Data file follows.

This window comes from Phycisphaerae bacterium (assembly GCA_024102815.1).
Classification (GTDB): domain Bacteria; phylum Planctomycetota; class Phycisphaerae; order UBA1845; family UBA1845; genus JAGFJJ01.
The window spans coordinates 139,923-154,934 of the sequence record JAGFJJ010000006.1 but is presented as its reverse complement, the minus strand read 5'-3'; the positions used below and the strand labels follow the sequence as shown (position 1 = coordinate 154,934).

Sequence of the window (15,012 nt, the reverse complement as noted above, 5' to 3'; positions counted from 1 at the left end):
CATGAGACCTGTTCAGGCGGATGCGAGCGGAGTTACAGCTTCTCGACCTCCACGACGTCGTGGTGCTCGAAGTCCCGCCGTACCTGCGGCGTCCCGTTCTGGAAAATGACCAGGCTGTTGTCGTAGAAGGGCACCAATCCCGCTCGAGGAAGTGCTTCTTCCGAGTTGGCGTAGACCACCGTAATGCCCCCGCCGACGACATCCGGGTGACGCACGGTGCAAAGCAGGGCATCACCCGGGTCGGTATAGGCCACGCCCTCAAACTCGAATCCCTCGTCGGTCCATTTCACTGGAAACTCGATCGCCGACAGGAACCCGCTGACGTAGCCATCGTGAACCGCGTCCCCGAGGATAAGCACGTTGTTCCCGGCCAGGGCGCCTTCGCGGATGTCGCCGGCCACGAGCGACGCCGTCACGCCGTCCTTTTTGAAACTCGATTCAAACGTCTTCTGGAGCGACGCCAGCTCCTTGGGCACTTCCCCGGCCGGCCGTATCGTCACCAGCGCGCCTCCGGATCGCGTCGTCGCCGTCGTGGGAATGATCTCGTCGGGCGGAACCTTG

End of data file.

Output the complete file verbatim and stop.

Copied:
This window comes from Phycisphaerae bacterium (assembly GCA_024102815.1).
Classification (GTDB): domain Bacteria; phylum Planctomycetota; class Phycisphaerae; order UBA1845; family UBA1845; genus JAGFJJ01.
The window spans coordinates 139,923-154,934 of the sequence record JAGFJJ010000006.1 but is presented as its reverse complement, the minus strand read 5'-3'; the positions used below and the strand labels follow the sequence as shown (position 1 = coordinate 154,934).

Sequence of the window (15,012 nt, the reverse complement as noted above, 5' to 3'; positions counted from 1 at the left end):
CATGAGACCTGTTCAGGCGGATGCGAGCGGAGTTACAGCTTCTCGACCTCCACGACGTCGTGGTGCTCGAAGTCCCGCCGTACCTGCGGCGTCCCGTTCTGGAAAATGACCAGGCTGTTGTCGTAGAAGGGCACCAATCCCGCTCGAGGAAGTGCTTCTTCCGAGTTGGCGTAGACCACCGTAATGCCCCCGCCGACGACATCCGGGTGACGCACGGTGCAAAGCAGGGCATCACCCGGGTCGGTATAGGCCACGCCCTCAAACTCGAATCCCTCGTCGGTCCATTTCACTGGAAACTCGATCGCCGACAGGAACCCGCTGACGTAGCCATCGTGAACCGCGTCCCCGAGGATAAGCACGTTGTTCCCGGCCAGGGCGCCTTCGCGGATGTCGCCGGCCACGAGCGACGCCGTCACGCCGTCCTTTTTGAAACTCGATTCAAACGTCTTCTGGAGCGACGCCAGCTCCTTGGGCACTTCCCCGGCCGGCCGTATCGTCACCAGCGCGCCTCCGGATCGCGTCGTCGCCGTCGTGGGAATGATCTCGTCGGGCGGAACCTTG